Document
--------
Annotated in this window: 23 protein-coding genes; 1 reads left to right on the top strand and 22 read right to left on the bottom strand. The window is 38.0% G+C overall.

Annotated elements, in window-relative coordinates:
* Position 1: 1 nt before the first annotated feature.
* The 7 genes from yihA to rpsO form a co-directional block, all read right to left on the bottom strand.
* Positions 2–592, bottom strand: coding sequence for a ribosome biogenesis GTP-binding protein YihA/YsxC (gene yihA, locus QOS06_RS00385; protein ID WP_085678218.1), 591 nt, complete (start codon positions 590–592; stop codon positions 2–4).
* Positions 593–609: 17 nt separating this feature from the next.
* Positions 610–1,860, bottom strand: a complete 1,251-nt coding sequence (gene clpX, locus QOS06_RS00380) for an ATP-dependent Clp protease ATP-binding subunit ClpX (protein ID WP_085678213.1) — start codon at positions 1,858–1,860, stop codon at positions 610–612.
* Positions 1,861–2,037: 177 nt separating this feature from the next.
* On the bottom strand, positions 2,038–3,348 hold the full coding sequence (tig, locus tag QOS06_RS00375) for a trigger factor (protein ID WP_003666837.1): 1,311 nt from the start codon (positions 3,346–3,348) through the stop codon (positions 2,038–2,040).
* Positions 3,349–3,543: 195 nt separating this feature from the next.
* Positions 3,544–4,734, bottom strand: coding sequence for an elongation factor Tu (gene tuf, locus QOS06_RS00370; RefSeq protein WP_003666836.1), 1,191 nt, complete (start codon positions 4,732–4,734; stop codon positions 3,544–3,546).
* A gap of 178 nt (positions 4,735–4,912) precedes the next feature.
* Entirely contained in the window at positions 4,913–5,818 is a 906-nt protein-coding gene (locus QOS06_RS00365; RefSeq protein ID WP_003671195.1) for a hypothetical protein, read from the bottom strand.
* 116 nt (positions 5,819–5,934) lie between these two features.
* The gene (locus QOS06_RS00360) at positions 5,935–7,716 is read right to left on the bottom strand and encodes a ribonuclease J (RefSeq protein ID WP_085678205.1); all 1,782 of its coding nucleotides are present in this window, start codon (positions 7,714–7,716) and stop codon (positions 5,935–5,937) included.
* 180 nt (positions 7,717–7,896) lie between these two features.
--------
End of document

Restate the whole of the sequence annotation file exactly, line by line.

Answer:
Annotated in this window: 23 protein-coding genes; 1 reads left to right on the top strand and 22 read right to left on the bottom strand. The window is 38.0% G+C overall.

Annotated elements, in window-relative coordinates:
* Position 1: 1 nt before the first annotated feature.
* The 7 genes from yihA to rpsO form a co-directional block, all read right to left on the bottom strand.
* Positions 2–592, bottom strand: coding sequence for a ribosome biogenesis GTP-binding protein YihA/YsxC (gene yihA, locus QOS06_RS00385; protein ID WP_085678218.1), 591 nt, complete (start codon positions 590–592; stop codon positions 2–4).
* Positions 593–609: 17 nt separating this feature from the next.
* Positions 610–1,860, bottom strand: a complete 1,251-nt coding sequence (gene clpX, locus QOS06_RS00380) for an ATP-dependent Clp protease ATP-binding subunit ClpX (protein ID WP_085678213.1) — start codon at positions 1,858–1,860, stop codon at positions 610–612.
* Positions 1,861–2,037: 177 nt separating this feature from the next.
* On the bottom strand, positions 2,038–3,348 hold the full coding sequence (tig, locus tag QOS06_RS00375) for a trigger factor (protein ID WP_003666837.1): 1,311 nt from the start codon (positions 3,346–3,348) through the stop codon (positions 2,038–2,040).
* Positions 3,349–3,543: 195 nt separating this feature from the next.
* Positions 3,544–4,734, bottom strand: coding sequence for an elongation factor Tu (gene tuf, locus QOS06_RS00370; RefSeq protein WP_003666836.1), 1,191 nt, complete (start codon positions 4,732–4,734; stop codon positions 3,544–3,546).
* A gap of 178 nt (positions 4,735–4,912) precedes the next feature.
* Entirely contained in the window at positions 4,913–5,818 is a 906-nt protein-coding gene (locus QOS06_RS00365; RefSeq protein ID WP_003671195.1) for a hypothetical protein, read from the bottom strand.
* 116 nt (positions 5,819–5,934) lie between these two features.
* The gene (locus QOS06_RS00360) at positions 5,935–7,716 is read right to left on the bottom strand and encodes a ribonuclease J (RefSeq protein ID WP_085678205.1); all 1,782 of its coding nucleotides are present in this window, start codon (positions 7,714–7,716) and stop codon (positions 5,935–5,937) included.
* 180 nt (positions 7,717–7,896) lie between these two features.